Best Entry

Solar Bulb

submitted by G.F Abela Junior College University of Malta : Marie Therese Pavia  for 15-18
campaign: yre-entry
dissemination(s): newspaper, school media, tv, website
filed under campaigning-photo Photos
awarded: Best Entry, Finalist

An ordinary bulb lit by the setting sun and power lines in the background recall the urgent need to reduce our dependence on fossil fuels and invest more in solar energy sources. A sustainable future depends highly on renewable energy sources.



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Your environmental footprint – Walking with, or against, nature?

submitted by G.F Abela Junior College University of Malta : Marie Therese Pavia  for 15-18
campaign: yre-entry
dissemination(s): newspaper, school media, tv, website
filed under campaigning-photo Photos
awarded: Best Entry

All your actions and choices have some impact on the environment. It’s up to you to decide to what extent. Hence, by making sustainable choices, you can reduce your environmental footprint.



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Fighting for survival…is the environment worth fighting for?

submitted by St Benedict College Middle School Kirkop : EkoSkola Committee  for 11-14
campaign: litter-less-campaign-entry
dissemination(s): newspaper, school magazine, school media, website
filed under Photos reporting-photo
awarded: Best Entry, Commended, Finalist



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A Changing Skyline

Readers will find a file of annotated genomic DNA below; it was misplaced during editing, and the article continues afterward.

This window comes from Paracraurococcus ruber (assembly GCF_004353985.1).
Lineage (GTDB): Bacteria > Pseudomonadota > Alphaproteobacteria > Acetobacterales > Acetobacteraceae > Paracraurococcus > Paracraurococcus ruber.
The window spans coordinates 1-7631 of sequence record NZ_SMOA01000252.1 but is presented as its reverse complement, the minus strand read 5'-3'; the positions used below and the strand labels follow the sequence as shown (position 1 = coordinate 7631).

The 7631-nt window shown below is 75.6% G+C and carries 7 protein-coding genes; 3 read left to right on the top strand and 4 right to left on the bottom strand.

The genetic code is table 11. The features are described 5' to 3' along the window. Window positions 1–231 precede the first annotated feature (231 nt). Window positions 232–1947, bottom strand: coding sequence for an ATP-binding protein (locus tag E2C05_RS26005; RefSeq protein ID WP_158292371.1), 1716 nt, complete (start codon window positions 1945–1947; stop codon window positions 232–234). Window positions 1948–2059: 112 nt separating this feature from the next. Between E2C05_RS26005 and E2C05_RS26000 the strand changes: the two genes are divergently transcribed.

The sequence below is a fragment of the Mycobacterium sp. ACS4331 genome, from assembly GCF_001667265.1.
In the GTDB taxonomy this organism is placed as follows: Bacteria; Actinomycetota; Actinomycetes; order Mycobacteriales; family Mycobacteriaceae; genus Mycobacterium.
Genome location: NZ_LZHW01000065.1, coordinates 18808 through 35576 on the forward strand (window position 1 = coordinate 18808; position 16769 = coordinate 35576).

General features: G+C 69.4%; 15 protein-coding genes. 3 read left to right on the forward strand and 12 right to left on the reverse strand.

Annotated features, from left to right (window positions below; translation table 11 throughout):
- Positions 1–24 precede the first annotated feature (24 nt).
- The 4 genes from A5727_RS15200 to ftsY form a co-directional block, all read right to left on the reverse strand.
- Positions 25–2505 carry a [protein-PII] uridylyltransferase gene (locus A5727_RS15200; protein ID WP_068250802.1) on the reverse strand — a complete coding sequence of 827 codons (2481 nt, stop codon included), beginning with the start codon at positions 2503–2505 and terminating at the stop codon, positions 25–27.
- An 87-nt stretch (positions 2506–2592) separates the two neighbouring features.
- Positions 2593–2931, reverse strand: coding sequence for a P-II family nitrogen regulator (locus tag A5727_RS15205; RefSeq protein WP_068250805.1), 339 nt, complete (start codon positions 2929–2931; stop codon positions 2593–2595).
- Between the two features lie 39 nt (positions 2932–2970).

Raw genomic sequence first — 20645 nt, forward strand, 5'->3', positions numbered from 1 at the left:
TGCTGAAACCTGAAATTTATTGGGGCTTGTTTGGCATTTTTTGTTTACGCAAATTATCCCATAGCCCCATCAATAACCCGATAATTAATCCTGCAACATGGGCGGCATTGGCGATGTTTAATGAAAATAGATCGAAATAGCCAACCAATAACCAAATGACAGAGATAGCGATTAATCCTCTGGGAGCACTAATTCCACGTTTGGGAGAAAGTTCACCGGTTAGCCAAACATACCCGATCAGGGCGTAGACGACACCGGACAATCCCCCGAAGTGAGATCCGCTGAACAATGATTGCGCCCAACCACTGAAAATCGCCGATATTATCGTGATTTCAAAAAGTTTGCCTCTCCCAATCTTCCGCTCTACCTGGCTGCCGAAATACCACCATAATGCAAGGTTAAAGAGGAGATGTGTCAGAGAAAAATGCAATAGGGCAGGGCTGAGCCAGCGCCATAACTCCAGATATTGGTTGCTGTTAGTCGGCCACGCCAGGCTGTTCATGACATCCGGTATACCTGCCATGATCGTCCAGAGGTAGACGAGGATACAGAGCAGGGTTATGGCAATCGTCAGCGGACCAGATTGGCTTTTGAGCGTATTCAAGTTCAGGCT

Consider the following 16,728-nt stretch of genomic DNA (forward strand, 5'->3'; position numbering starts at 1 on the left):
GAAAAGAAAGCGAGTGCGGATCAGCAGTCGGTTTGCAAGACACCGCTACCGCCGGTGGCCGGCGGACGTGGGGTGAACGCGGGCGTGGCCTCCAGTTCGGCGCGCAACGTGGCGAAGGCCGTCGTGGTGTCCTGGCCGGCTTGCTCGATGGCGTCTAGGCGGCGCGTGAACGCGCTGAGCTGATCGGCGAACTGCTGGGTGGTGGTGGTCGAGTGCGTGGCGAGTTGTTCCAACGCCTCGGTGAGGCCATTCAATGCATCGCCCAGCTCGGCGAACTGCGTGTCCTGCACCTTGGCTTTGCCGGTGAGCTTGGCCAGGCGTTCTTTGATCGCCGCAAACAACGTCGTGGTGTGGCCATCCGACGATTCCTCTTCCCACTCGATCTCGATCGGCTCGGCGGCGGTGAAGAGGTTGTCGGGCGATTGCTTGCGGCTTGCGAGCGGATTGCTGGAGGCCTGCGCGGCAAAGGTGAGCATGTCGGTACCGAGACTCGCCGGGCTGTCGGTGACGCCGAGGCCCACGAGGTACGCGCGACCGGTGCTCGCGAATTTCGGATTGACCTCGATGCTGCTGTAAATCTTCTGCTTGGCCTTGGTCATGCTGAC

submitted by St.Dorothy's Senior School : Kyra Abela  for 11-14
campaign: yre-entry
dissemination(s): school media, website
filed under campaigning-photo Photos
awarded: Best Entry

“Due to our limited land mass, more high-rise buildings will be constructed in the future.” – Parliamentary Secretary for Planning and the Property Market. The Real Estate in Malta is booming, and our views have changed into a surreal landscape. Everywhere you look you see apartments, planning authority sites, road construction, and the list goes on. What is happening to the limited amount of green areas we have in Malta? Is the construction more important than the greenery which gives off oxygen essential for us to live? Is it really that important? Meanwhile us students are trying to save what is left using one break at a time, planting one crop at a time….



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Save for the Future

submitted by Maria Regina College Dun Manwel Attard Young Adult Education Resource Centre : Liam Farrugia  for 19+
campaign: yre-entry
dissemination(s): Facebook, noticeboard, other, school media, website
filed under Photos reporting-photo
awarded: Best Entry, HSBC Award, Shortlisted internationally

Only by carefully measuring our choices and being responsible when it comes to our impact on the world’s natural resources can we ensure that generations to come can still live in a healthy and rich environment.



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Perfection… it’s me you’re looking for!

submitted by Maria Regina College Dun Manwel Attard Young Adult Education Resource Centre : Nicole Marie Muscat  for 15-18
campaign: yre-entry
dissemination(s): Facebook, noticeboard, other, school media, website
filed under Photos reporting-photo
awarded: Best Entry, Shortlisted internationally